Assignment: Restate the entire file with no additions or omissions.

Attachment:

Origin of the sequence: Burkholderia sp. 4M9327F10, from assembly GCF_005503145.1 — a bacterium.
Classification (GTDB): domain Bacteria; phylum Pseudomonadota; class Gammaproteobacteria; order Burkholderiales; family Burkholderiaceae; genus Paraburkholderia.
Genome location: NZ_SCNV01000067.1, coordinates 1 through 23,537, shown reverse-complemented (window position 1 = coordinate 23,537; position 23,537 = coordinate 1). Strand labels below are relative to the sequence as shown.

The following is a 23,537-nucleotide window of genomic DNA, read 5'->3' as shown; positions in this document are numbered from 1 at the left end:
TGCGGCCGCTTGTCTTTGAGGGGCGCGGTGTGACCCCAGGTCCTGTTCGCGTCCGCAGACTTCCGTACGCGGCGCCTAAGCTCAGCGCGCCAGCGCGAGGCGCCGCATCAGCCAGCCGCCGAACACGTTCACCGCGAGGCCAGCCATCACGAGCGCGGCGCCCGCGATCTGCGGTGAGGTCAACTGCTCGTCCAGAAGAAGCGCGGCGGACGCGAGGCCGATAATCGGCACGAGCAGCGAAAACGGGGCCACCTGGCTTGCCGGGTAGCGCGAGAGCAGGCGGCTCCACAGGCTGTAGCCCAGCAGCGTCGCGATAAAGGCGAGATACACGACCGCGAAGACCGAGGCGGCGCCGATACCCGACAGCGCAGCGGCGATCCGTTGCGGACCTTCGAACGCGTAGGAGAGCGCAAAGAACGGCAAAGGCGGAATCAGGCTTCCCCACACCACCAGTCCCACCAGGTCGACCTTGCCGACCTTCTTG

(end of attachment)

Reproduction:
Origin of the sequence: Burkholderia sp. 4M9327F10, from assembly GCF_005503145.1 — a bacterium.
Classification (GTDB): domain Bacteria; phylum Pseudomonadota; class Gammaproteobacteria; order Burkholderiales; family Burkholderiaceae; genus Paraburkholderia.
Genome location: NZ_SCNV01000067.1, coordinates 1 through 23,537, shown reverse-complemented (window position 1 = coordinate 23,537; position 23,537 = coordinate 1). Strand labels below are relative to the sequence as shown.

The following is a 23,537-nucleotide window of genomic DNA, read 5'->3' as shown; positions in this document are numbered from 1 at the left end:
TGCGGCCGCTTGTCTTTGAGGGGCGCGGTGTGACCCCAGGTCCTGTTCGCGTCCGCAGACTTCCGTACGCGGCGCCTAAGCTCAGCGCGCCAGCGCGAGGCGCCGCATCAGCCAGCCGCCGAACACGTTCACCGCGAGGCCAGCCATCACGAGCGCGGCGCCCGCGATCTGCGGTGAGGTCAACTGCTCGTCCAGAAGAAGCGCGGCGGACGCGAGGCCGATAATCGGCACGAGCAGCGAAAACGGGGCCACCTGGCTTGCCGGGTAGCGCGAGAGCAGGCGGCTCCACAGGCTGTAGCCCAGCAGCGTCGCGATAAAGGCGAGATACACGACCGCGAAGACCGAGGCGGCGCCGATACCCGACAGCGCAGCGGCGATCCGTTGCGGACCTTCGAACGCGTAGGAGAGCGCAAAGAACGGCAAAGGCGGAATCAGGCTTCCCCACACCACCAGTCCCACCAGGTCGACCTTGCCGACCTTCTTG